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Singhu Border: Farmers Improve Facilities, Infra to Prepare for Prolonged Stir as Stalemate Continues

Family members of farmers walk at Ghazipur border during their ongoing protest against Centre's farm reform laws in New Delhi on Thursday. (PTI)

Family members of farmers walk at Ghazipur border during their ongoing protest against Centre's farm reform laws in New Delhi on Thursday. (PTI)

To increase security and keep miscreants at bay, 100 CCTV cameras with digital video recorders are being installed at the main stage and also at some identified spots across the protest site's stretch on GT Karnal Road.

With a resolution of the stalemate over the new farm legislation seeming unlikely anytime soon, the agitating farmers at the Singhu border have started strengthening the infrastructure at the protest site to prepare for a long haul. The leaders of the Samyukta Kisan Morcha, leading the protest, have reiterated to continue the agitation indefinitely till the Narendra Modi government scraps the three farm laws and extends a legal guarantee of the minimum support price (MSP) for crops.

"We are strengthening our communication and other infrastructure to continue the agitation for a long period," said Deep Khatri associated with managing logistics at the Singhu Border protest site. To increase security measures and keep miscreants at bay, 100 CCTV cameras with digital video recorders are being installed at the main stage used by the Morcha and also at some identified spots across the protest site's stretch on the GT Karnal Road.

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"We are also readying a control room behind the main stage for monitoring and keeping a tab on the happenings here as a lot of people come and go everyday, " Khatri said. Further, a team of 600 volunteers has been raised for patrolling the protest site, managing traffic and keeping a watch at night. These volunteers have been provided with easily identifiable green jackets and identity cards, he said.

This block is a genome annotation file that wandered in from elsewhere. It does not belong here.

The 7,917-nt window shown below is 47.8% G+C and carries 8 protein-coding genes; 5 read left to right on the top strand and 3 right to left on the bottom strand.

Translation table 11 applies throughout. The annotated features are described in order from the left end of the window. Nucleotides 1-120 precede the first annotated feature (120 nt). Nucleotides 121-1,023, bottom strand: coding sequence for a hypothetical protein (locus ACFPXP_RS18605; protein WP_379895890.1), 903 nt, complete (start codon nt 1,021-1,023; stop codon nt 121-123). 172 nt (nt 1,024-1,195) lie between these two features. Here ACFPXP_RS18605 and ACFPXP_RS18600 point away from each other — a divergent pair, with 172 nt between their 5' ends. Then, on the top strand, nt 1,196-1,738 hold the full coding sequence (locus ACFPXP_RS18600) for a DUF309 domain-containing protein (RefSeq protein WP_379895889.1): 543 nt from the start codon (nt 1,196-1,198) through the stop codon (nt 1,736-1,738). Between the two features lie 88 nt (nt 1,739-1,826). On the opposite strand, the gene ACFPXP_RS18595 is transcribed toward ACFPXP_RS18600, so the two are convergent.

Work is also on to install large LCD screens at 10 vantage points, at a distance of 700-800 metres, to enable the protesting farmers to watch activities like speeches of the leaders from the main stage. "We will also use these points as pit stops for ambulances and teams of volunteers to coordinate traffic management, patrolling and response in case of any emergency," Khatri said.

In order to deal with any disruption in internet service as was done recently by the government, the Morcha is also hiring a separate optical fibre line for wifi facility, Khatri said. He said in view of the approaching summer, electric fans and air conditioners are also being installed at the main stage used by the Samyukta Kisan Morcha and other facilities are being strengthened there.

The farmers protesting at Singhu asserted that they were ready to camp in protest for months and there was no dearth of people and resources to do so. "We come from the culture of langar (community kitchen), so food is not a problem. Many farmers come here, stay for several days and go back to their villages to attend to their fields while others come and join us. This is going on and there is no lack of farmers' strength here," said Ranjit Singh from Moga in Punjab.

Morcha leader Rakesh Tikait who is staging the protest at Delhi's Ghazipur border had on Wednesday said the farmers' agitation will be long drawn and it will spread across the country in the coming days. The farmers are protesting at Singhu, Ghazipur, Tikri border points of Delhi since November, demanding that the Centre scrap the new farm legislation.

The stalemate over the farm laws continues as 11 rounds of talks between the Central government ministers and farmer leaders have failed to achieve any breakthrough. Tikait had on Wednesday said the government should talk to the farmer leaders to find a solution to the issues at hand.